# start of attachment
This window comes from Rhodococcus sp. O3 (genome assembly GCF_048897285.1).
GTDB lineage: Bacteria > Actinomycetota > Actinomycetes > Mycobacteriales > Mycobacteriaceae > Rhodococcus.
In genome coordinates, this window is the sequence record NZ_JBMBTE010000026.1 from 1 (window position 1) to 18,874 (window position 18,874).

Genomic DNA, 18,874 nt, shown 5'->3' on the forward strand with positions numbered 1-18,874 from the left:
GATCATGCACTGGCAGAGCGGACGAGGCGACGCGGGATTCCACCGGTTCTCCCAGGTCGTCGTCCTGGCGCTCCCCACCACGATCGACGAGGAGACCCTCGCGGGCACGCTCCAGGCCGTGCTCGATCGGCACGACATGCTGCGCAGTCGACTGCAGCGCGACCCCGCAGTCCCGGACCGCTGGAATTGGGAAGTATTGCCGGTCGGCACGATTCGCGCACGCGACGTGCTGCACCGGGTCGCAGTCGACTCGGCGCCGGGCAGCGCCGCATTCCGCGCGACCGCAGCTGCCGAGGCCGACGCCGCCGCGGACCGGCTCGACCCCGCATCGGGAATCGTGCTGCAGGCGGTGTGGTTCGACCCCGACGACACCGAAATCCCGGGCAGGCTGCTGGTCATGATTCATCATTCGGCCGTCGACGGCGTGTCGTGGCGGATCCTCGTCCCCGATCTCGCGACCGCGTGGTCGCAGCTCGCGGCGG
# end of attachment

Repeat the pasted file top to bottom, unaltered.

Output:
This window comes from Rhodococcus sp. O3 (genome assembly GCF_048897285.1).
GTDB lineage: Bacteria > Actinomycetota > Actinomycetes > Mycobacteriales > Mycobacteriaceae > Rhodococcus.
In genome coordinates, this window is the sequence record NZ_JBMBTE010000026.1 from 1 (window position 1) to 18,874 (window position 18,874).

Genomic DNA, 18,874 nt, shown 5'->3' on the forward strand with positions numbered 1-18,874 from the left:
GATCATGCACTGGCAGAGCGGACGAGGCGACGCGGGATTCCACCGGTTCTCCCAGGTCGTCGTCCTGGCGCTCCCCACCACGATCGACGAGGAGACCCTCGCGGGCACGCTCCAGGCCGTGCTCGATCGGCACGACATGCTGCGCAGTCGACTGCAGCGCGACCCCGCAGTCCCGGACCGCTGGAATTGGGAAGTATTGCCGGTCGGCACGATTCGCGCACGCGACGTGCTGCACCGGGTCGCAGTCGACTCGGCGCCGGGCAGCGCCGCATTCCGCGCGACCGCAGCTGCCGAGGCCGACGCCGCCGCGGACCGGCTCGACCCCGCATCGGGAATCGTGCTGCAGGCGGTGTGGTTCGACCCCGACGACACCGAAATCCCGGGCAGGCTGCTGGTCATGATTCATCATTCGGCCGTCGACGGCGTGTCGTGGCGGATCCTCGTCCCCGATCTCGCGACCGCGTGGTCGCAGCTCGCGGCGG